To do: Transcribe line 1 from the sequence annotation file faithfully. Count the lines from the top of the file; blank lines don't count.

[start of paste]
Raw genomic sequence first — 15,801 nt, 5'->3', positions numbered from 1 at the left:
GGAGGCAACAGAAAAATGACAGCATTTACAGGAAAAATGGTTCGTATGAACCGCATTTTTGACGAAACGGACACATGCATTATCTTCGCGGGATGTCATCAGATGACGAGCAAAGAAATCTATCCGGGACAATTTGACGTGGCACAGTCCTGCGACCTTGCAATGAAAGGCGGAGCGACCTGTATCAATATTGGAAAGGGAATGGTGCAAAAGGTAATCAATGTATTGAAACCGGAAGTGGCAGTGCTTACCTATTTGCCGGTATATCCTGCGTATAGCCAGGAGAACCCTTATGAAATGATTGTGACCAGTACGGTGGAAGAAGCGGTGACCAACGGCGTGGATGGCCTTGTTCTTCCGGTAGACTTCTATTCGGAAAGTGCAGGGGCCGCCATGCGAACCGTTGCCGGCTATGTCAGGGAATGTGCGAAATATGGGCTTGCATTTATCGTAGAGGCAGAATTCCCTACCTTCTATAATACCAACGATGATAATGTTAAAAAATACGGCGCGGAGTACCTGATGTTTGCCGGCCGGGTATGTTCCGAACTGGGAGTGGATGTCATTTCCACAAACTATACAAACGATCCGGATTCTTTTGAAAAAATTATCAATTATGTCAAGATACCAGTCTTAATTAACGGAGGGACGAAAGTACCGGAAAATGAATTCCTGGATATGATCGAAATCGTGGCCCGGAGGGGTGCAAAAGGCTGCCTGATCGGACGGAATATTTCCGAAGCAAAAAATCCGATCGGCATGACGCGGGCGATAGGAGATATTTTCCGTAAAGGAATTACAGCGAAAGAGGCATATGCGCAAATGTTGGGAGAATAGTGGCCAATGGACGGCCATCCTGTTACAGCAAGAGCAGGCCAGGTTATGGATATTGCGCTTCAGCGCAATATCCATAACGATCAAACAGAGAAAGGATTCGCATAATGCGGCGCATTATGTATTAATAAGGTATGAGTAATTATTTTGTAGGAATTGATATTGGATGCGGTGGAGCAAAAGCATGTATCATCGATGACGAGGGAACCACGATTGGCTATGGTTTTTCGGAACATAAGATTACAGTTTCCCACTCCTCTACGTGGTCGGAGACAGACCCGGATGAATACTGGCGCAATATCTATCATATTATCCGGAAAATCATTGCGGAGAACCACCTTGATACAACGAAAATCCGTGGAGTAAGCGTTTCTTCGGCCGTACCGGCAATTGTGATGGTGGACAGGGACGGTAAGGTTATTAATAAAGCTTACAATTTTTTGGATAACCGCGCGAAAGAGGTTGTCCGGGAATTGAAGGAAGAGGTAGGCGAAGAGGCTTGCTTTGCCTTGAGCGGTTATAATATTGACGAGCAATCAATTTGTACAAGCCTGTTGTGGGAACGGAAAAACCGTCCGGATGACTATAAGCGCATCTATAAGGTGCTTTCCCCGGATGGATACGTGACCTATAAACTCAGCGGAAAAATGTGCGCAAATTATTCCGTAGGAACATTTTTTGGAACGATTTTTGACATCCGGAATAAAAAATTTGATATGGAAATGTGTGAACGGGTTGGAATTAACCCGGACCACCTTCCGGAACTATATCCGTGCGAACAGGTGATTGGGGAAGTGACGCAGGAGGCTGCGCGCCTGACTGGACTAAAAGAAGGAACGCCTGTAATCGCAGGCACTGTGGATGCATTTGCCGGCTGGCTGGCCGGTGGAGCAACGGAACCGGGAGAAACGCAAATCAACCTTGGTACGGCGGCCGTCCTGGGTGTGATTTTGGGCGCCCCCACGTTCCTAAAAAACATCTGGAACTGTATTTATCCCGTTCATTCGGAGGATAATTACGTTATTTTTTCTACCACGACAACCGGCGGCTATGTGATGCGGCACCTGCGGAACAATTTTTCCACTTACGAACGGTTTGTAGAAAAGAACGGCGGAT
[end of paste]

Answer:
Raw genomic sequence first — 15,801 nt, 5'->3', positions numbered from 1 at the left: